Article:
22/Nov/2022
22/Nov/2022

Value alignment in human-AI societies
Value alignment in human-AI societies

Enrico Liscio
Enrico Liscio
 - 
TU Delft
TU Delft
 - 
EN
EN

As artificial agents become increasingly embedded in our society, we must ensure that they align with our human values, both at a level of individual interactions and system governance. However, agents must first be able to infer our values, i.e., understand how we prioritize values in different situations, both as individuals and as society. In this talk we explore how artificial agents can infer our values, while helping us reason about them. How can artificial agents understand our deepest motivations, when we are often not even aware of them?

Enrico Liscio is a PhD candidate in the Interactive Intelligence Group at TU Delft and part of the Hybrid Intelligence Centre. His research focuses on Natural Language Processing techniques to estimate human values from text. His work is part of the project to achieve high-quality online mass deliberation, creating AI-supported tools and environments aimed at transforming online conversations into more constructive and inclusive dialogues.

As artificial agents become increasingly embedded in our society, we must ensure that they align with our human values, both at a level of individual interactions and system governance. However, agents must first be able to infer our values, i.e., understand how we prioritize values in different situations, both as individuals and as society. In this talk we explore how artificial agents can infer our values, while helping us reason about them. How can artificial agents understand our deepest motivations, when we are often not even aware of them?

Enrico Liscio is a PhD candidate in the Interactive Intelligence Group at TU Delft and part of the Hybrid Intelligence Centre. His research focuses on Natural Language Processing techniques to estimate human values from text. His work is part of the project to achieve high-quality online mass deliberation, creating AI-supported tools and environments aimed at transforming online conversations into more constructive and inclusive dialogues.

 
15/Nov/2022
15/Nov/2022

How to Save Democracy (or Towards Model Checking of E-Voting Protocols in Alternating-time Temporal Logic)
How to Save Democracy (or Towards Model Checking of E-Voting Protocols in Alternating-time Temporal Logic)

Wojtek Jamroga
Wojtek Jamroga
 - 
University of Luxembourg and Polish Academy of Sciences
University of Luxembourg and Polish Academy of Sciences
 - 
EN
EN

Properties of coercion resistance and voter verifiability refer to the existence of an appropriate strategy for the voter, the coercer, or both. One can try to specify such properties by formulae of a suitable strategic logic. However, automated verification of strategic properties is notoriously hard, and novel techniques are needed to overcome the complexity.

I will start with an overview of the relevant properties, show how they can be specified, and present some new results for model checking of strategic properties.

Wojtek Jamroga is an associate professor at the Polish Academy of Sciences and a research scientist at the University of Luxembourg. His research focuses on modeling, specification and verification of interaction between agents. He has coauthored over 100 refereed publications, and has been a Program Committee member of most important conferences and workshops in AI and multi-agent systems. His research track includes the Best Paper Award at the main conference on electronic voting (E-VOTE-ID) in 2016, and a Best Paper Nomination at the main multi-agent systems conference (AAMAS) in 2018.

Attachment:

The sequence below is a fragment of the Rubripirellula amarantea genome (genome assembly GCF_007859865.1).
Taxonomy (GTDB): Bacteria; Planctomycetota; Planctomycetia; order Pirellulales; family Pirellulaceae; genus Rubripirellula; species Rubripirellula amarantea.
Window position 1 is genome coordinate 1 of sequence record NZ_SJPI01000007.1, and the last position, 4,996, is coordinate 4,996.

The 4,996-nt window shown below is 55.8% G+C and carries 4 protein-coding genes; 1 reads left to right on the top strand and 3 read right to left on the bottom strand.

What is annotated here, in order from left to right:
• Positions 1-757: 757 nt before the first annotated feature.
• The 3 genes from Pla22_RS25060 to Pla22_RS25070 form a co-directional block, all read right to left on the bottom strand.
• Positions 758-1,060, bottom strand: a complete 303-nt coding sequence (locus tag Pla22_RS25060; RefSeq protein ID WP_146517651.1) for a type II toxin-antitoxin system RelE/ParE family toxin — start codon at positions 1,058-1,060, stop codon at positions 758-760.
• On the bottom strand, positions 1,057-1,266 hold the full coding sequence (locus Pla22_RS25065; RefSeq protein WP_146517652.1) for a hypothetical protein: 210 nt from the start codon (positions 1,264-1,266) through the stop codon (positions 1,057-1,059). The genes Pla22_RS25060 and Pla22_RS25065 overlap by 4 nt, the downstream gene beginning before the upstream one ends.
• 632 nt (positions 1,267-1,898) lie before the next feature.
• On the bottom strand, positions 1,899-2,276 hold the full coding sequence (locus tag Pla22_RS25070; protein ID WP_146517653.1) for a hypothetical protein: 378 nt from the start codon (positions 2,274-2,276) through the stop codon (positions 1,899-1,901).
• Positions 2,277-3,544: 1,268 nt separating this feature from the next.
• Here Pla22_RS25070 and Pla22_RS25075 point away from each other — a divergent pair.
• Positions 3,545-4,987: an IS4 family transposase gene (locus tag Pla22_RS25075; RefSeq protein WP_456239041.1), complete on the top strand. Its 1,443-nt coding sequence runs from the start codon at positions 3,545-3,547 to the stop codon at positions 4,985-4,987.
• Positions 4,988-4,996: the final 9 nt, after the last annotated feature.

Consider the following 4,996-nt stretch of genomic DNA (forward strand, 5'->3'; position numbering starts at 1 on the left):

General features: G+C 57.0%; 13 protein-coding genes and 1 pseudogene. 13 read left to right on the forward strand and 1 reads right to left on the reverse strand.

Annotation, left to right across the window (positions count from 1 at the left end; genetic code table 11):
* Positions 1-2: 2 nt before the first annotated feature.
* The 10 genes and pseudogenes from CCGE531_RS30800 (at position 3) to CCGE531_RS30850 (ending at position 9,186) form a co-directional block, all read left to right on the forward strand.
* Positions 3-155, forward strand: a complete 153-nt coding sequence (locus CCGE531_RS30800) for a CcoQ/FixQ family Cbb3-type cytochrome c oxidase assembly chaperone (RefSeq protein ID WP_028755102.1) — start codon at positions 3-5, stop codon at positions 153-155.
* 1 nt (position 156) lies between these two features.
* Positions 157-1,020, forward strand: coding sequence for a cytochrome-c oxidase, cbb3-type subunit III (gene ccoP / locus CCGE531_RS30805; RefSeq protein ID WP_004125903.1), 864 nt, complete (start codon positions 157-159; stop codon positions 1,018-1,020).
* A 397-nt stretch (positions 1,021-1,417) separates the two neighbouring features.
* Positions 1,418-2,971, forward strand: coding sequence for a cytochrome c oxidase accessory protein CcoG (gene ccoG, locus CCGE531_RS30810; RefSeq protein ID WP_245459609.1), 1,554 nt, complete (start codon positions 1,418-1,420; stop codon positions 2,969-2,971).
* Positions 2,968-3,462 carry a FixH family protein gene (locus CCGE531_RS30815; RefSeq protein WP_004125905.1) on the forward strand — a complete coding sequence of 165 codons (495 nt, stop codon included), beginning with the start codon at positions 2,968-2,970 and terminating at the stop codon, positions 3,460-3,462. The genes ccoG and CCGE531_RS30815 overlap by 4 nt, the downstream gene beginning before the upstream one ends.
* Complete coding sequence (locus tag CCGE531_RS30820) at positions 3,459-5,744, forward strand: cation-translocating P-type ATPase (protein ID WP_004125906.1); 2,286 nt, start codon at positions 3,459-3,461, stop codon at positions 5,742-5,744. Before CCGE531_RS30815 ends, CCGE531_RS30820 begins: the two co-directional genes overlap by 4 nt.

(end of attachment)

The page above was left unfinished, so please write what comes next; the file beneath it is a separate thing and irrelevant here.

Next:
Properties of coercion resistance and voter verifiability refer to the existence of an appropriate strategy for the voter, the coercer, or both. One can try to specify such properties by formulae of a suitable strategic logic. However, automated verification of strategic properties is notoriously hard, and novel techniques are needed to overcome the complexity.

I will start with an overview of the relevant properties, show how they can be specified, and present some new results for model checking of strategic properties.

Wojtek Jamroga is an associate professor at the Polish Academy of Sciences and a research scientist at the University of Luxembourg. His research focuses on modeling, specification and verification of interaction between agents. He has coauthored over 100 refereed publications, and has been a Program Committee member of most important conferences and workshops in AI and multi-agent systems. His research track includes the Best Paper Award at the main conference on electronic voting (E-VOTE-ID) in 2016, and a Best Paper Nomination at the main multi-agent systems conference (AAMAS) in 2018.

 
21/Sep/2022
21/Sep/2022

Qualitative methods for studying human-robot interaction
Qualitative methods for studying human-robot interaction

Miquel Domènech y Núria Vallès
Miquel Domènech y Núria Vallès
 - 
IRI – Instituto de Robótica e Informática Industrial
IRI – Instituto de Robótica e Informática Industrial
 - 
EN
EN

Este workshop se enmarca en un ciclo denominado «AIHUB Research Methodology Training» (Metodologías de investigación AIHUB) que brinda oportunidades de formación en metodologías de investigación relacionadas con la IA, la robótica y la ciencia de datos al personal pre y postdoctoral en formación. En el primer workshop se explorará el uso de métodos de investigación cualitativos en la investigación de la interacción humano-robot con el fin de mejorar el diseño y la comprensión del sistema socio-técnico emergente.

Miquel Domènech es Profesor Titular de Psicología Social en la Universitat Autónoma de Barcelona. Es miembro fundador y coordinador del Barcelona Science and Technology Studies Group (STS-b), grupo de investigación reconocido por la Generalitat de Cataluña. Sus intereses de investigación se enmarcan en el campo de los estudios de la ciencia y la tecnología, con un énfasis especial en las temáticas relacionadas con el uso de la tecnología en los procesos de cuidado y en la participación ciudadana en asuntos tecnocientíficos.